Sinn Féin has criticised the DUP’s suggestion that it may choose not to elect a new Speaker when the Stormont Assembly meets on Friday.
Sir Jeffrey Donaldson said today (Wednesday May 11) that his party has yet to decide whether to vote to elect a new Speaker when MLAs meet in the chamber in two days.
The election of the new Speaker is the first item on the agenda for MLAs following the election and requires cross-community support from nationalist and unionist members.
The DUP is refusing to return to the power-sharing Executive until its issues with the Northern Ireland Protocol are resolved.
Speaking after a meeting with Irish Foreign Affairs Minister Simon Coveney, Michelle O’Neill said the Speaker has to be elected.
She said: “What we need to see is the positions filled – First Minister, deputy First Minister, all the ministerial positions filled – and let’s get down to doing business.
“I don’t think it is good enough. It is not good enough for the people here that the DUP is holding society to ransom, punishing society, preventing the establishment of a Speaker and an Executive to actually respond to the things people are worried about.
“I don’t think it is acceptable, the position Jeffrey Donaldson has articulated today.”
Sir Jeffrey told BBC Radio Ulster that his party will decide by Friday whether to elect a new Speaker.
He said: “We will be there on Friday. Our members will be there to sign the roll. We will make a decision as to how we proceed. We’ll get the group together and we’ll determine how best to take this forward.
“I’m waiting to see what the Government has to say. So that is the priority right now, to ensure that what the Government say is moving us in the right direction.
“I’m simply saying that we will need to make a decision on that. That’s one of the decisions we’ve got to make.”
Foreign Secretary Liz Truss is set to tell the EU that the dispute over Northern Ireland cannot drag on, amid concerns in Europe that the UK is poised to take unilateral action on the post-Brexit arrangements in the region.
Those concerns are shared in Dublin, and Mr Coveney visited Belfast on Friday for talks with several of the Stormont parties in a bid to break the impasse on a return to power-sharing.
Ms O’Neill said her meeting with Mr Coveney was “constructive” because Sinn Féin has a “shared interest” in restoring the Executive.
“It is obvious that we made the case that we want the Executive up and running, working on behalf of the people,” she said.
“There should be no more delays. That should have happened by now. We had the election results last week. The people have had their say.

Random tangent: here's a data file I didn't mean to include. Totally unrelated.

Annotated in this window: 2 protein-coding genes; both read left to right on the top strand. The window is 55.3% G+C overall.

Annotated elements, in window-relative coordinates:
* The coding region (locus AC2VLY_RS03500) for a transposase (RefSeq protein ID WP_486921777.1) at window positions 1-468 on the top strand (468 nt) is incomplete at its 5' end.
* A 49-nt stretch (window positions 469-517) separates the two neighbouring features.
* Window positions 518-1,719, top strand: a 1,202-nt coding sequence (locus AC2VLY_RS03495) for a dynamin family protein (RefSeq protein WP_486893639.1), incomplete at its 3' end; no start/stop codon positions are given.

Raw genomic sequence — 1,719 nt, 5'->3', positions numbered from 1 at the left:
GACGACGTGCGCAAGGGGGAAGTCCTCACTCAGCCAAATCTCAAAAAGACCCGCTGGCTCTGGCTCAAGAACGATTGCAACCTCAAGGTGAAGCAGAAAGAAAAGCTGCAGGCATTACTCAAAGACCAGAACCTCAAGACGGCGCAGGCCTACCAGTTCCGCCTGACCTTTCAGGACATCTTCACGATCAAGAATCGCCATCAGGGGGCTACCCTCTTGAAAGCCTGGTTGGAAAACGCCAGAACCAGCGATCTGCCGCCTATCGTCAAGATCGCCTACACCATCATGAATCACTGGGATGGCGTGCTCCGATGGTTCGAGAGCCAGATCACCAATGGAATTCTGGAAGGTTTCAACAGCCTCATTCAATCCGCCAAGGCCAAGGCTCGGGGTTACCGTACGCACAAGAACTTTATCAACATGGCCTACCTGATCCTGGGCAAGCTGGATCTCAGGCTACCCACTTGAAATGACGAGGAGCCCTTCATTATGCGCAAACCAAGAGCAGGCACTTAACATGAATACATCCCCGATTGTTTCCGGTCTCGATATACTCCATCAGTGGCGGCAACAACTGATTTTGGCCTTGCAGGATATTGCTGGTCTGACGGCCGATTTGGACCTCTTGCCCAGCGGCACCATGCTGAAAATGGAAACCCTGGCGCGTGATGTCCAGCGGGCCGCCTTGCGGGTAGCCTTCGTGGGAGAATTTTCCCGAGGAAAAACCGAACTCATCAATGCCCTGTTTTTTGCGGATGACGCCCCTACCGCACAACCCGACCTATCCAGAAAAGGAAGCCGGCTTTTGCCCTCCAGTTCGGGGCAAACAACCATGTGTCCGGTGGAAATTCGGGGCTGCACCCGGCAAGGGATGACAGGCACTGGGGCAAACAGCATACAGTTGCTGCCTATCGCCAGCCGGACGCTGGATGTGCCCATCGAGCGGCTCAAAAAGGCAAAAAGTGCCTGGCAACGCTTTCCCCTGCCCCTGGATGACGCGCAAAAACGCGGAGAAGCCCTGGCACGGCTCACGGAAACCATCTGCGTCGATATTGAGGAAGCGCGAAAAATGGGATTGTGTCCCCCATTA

“We encourage all parties to turn up on Friday.”
Ms O’Neill insisted that the Northern Ireland Protocol cannot be scrapped.
“The protocol is here to stay. There are ways to smooth its implementation, and we are certainly up for that, but the rhetoric from the British Government in the last number of days is serving only to pander to the DUP.”
Ulster Unionist leader Doug Beattie said a new Assembly Speaker should be nominated as a bare minimum.
He confirmed that his party would take part in the process of electing a new Speaker.
“It will be serious (if no Speaker is nominated on Friday) because up until now, we’ve been able to do some form of business because the Assembly could meet, we could do stuff, we could hold the ministers to account for the next 24 weeks because question time would continue with them and we would know what was happening in regards to the individual departments,” he said.
“If we don’t have a Speaker, we don’t have any of that. We will have no work being done whatsoever and that is not acceptable. We cannot be standing for election and then getting paid to do a job and then not being allowed to do it.
“So we, at least, as a bare minimum, need to nominate a Speaker on Friday so that we can move forward, at least in part.
“We certainly, as a party, will be nominating someone to be a Speaker.”
Sir Jeffrey also said on Tuesday that he will not leave the House of Commons to take up his seat in the Northern Ireland Assembly until issues around the protocol are resolved.
On Wednesday, he stressed there is “unfinished business” at Westminster.
“If the Government are going to act, then I believe, as the unionist leader, I need to be here to see that through because it’s fundamentally important,” he said.
“There isn’t a single Unionist Member of the Assembly elected last week who supports the protocol. We can’t go on with that kind of situation.”
He also said he does not anticipate that any DUP candidate who failed to secure a seat in the Assembly will be co-opted to represent Lagan Valley while he remains at Westminster.
He said the seat will not remain “vacant” and that an announcement on his temporary replacement will be made in the coming days.
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